Regardless of the Series’ outcome, Cleveland fans will get the chance to revel in one long-awaited championship win on Tuesday before watching the beginning of a nail-biting conclusion to another long-awaited playoff run. The Cavaliers are scheduled for 7 PM EDT on October 25, while the Indians will take the field at 8 PM EDT.

Indians could benefit from long rest before the World Series

MINNEAPOLIS, MN - SEPTEMBER 09: Danny Salazar #31 of the Cleveland Indians delivers a pitch against the Minnesota Twins during the first inning of the game on September 9, 2016 at Target Field in Minneapolis, Minnesota. (Photo by Hannah Foslien/Getty Images)
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If any team can turn a six-day rest period into an advantage, it’s the Indians. The club polished off their pennant race with another injured starter and an overtaxed bullpen, as Trevor Bauer exited in Game 3 of the ALCS with a laceration on his right pinky finger, leaving the bullpen to shoulder 16 innings through the last three games of the series. On Friday,’s Jordan Bastian reported that injured starter Danny Salazar could rejoin the rotation in the World Series, though he’ll need at least one more simulated game before Terry Francona determines whether or not he’s fit to return for the team’s last postseason push.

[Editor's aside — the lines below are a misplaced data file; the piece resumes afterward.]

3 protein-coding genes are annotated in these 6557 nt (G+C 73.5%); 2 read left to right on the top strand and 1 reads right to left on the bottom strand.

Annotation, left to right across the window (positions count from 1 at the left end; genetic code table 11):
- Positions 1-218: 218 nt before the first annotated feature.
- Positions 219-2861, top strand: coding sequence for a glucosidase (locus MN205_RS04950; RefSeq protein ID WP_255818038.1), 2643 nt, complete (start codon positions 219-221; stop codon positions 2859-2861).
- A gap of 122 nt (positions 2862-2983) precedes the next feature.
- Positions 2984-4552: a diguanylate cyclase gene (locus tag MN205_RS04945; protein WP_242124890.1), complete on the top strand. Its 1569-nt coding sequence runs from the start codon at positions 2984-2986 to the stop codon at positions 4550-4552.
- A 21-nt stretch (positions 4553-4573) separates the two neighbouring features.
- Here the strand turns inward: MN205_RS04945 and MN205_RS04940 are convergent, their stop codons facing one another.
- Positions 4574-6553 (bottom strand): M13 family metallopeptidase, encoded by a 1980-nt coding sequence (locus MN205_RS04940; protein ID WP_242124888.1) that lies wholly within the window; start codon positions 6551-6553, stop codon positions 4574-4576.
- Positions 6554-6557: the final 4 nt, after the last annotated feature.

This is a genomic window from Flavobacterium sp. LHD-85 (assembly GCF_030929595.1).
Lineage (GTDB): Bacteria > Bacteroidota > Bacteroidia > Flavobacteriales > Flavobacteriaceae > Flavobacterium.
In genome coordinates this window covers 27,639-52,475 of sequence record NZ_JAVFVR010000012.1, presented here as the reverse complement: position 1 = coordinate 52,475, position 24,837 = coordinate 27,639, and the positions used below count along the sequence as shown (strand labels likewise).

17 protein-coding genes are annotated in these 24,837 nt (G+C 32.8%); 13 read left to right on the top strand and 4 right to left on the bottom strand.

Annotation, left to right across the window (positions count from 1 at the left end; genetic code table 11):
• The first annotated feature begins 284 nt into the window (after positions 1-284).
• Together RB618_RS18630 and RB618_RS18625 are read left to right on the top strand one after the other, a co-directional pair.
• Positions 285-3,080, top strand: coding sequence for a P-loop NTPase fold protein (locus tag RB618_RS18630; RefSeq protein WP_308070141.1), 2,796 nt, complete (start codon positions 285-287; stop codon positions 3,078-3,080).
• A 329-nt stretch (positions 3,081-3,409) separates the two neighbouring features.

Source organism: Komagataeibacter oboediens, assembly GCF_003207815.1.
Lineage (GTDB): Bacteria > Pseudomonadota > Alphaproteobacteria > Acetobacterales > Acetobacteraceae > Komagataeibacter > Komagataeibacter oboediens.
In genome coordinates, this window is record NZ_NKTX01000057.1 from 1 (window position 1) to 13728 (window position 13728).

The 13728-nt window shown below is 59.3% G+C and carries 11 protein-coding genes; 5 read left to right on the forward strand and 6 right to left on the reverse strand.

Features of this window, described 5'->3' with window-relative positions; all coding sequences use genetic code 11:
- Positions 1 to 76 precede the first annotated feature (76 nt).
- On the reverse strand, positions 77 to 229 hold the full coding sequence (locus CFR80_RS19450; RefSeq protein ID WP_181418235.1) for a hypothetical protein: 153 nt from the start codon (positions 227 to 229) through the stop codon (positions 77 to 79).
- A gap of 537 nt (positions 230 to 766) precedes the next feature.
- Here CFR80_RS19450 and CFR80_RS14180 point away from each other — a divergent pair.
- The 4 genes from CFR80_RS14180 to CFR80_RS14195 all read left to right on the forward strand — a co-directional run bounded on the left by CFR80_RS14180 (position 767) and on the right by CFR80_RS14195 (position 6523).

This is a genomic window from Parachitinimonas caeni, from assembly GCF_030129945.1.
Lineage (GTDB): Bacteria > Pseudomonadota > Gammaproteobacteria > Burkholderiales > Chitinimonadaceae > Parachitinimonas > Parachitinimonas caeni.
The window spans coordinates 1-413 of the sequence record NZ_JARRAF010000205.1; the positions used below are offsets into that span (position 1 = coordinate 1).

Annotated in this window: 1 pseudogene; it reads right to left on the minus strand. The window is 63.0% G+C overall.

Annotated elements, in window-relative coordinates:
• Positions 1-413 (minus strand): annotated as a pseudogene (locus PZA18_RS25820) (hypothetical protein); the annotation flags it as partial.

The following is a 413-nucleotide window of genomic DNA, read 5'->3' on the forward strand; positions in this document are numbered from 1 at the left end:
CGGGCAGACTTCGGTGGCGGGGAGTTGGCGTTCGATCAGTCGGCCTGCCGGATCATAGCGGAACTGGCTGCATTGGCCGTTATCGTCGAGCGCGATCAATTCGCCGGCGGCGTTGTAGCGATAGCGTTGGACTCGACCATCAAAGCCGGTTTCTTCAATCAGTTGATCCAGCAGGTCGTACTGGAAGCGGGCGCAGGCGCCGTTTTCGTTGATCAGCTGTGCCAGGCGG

Bauer, who has been under the close watch of hand specialist Dr. Thomas Graham, told the press that he feels confident that he’ll be ready for a World Series start when the final showdown commences on Tuesday. Keeping the wound bandaged is not an option during games, and Bauer said that Dr. Graham decided against additional stitches to keep the laceration from re-opening. Instead, they’re banking on extra days of rest to heal the cut naturally. Should Francona pencil the right-hander into the lineup for Game 3 or 4, he’ll have had 10-11 days to rest his finger between starts — just a hair under the seven games Bauer said he was prepared to pitch.

Salazar, too, has been preparing for a World Series showdown. He’s scheduled to pitch three innings of a simulated game this weekend, and if it goes well, it could land him a spot in the starting rotation alongside Bauer, Corey Kluber, Josh Tomlin, and newcomer Ryan Merritt. Salazar has been sidelined since September 9 with a right forearm strain, and even after undergoing a rigorous throwing program over the last several weeks, any kind of comeback is expected to be curbed by a strict innings limit. Francona has been understandably tight-lipped about his World Series roster, but he hasn’t yet nixed the idea of utilizing Salazar out of the rotation, provided the right-hander remains healthy for another week or so.

The Indians have had to remain flexible throughout their seven-game playoff run after weathering injuries to Corey Kluber and Trevor Bauer, pushing their rotation through several games on short rest and relying heavily on Andrew Miller and Cody Allen‘s one-two punch in the ‘pen to clinch more than a few postseason victories. While history doesn’t always favor the first team to secure their league’s pennant race, an extra week of rest should only benefit Cleveland’s beleaguered pitching staff.